I once posted about a piece by Heather Sellers in which she said writing "takes extraordinary focus, attention, and acres of time."
I've found myself mentally quoting that "acres of time" phrase a lot lately. This is especially true of my writing at the first- and second-draft stages. I need thinking time, digesting time. The stewpot in my brain is working on something; it needs time to simmer.
I would love to be able to bang out a novel in a week, but my brain won't make the necessary connections at that speed. Something happens in the hours I'm not at the writing desk; something changes in me between writing sessions. I can leave my desk with absolutely no idea of where the characters are going next--and 24 hours later, I know. Without question--it's so obvious now!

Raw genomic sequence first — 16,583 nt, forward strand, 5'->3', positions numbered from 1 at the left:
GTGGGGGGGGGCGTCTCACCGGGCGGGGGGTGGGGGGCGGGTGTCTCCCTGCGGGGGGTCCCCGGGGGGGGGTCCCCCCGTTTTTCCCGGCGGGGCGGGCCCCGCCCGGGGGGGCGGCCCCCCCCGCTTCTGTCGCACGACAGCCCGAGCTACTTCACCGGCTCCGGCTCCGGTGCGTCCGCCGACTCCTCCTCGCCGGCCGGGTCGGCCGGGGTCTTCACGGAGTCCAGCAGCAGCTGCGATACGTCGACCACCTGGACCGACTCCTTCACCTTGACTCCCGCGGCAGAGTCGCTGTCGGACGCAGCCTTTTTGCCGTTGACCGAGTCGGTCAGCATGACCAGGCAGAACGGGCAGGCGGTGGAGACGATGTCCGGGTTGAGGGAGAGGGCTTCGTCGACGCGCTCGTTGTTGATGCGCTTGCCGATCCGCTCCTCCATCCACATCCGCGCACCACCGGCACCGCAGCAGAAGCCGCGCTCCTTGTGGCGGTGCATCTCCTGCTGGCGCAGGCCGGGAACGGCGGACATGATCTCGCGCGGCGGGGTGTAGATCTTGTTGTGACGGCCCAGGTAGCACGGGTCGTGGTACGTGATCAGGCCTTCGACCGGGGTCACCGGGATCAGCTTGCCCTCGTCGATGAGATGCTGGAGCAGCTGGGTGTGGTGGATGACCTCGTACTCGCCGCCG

I need time to follow false leads, backtrack, rewrite.
I write scenes that end up on the cutting-room floor. I need time to second-guess, to scrap scenes and characters and subplots and replace them with something stronger.
I need time to gain access to my characters' deepest secrets, to fight through their defense mechanisms.
I need time to figure things out.
Some people can write quickly. That's wonderful, and enviable. But some of us just have to simmer.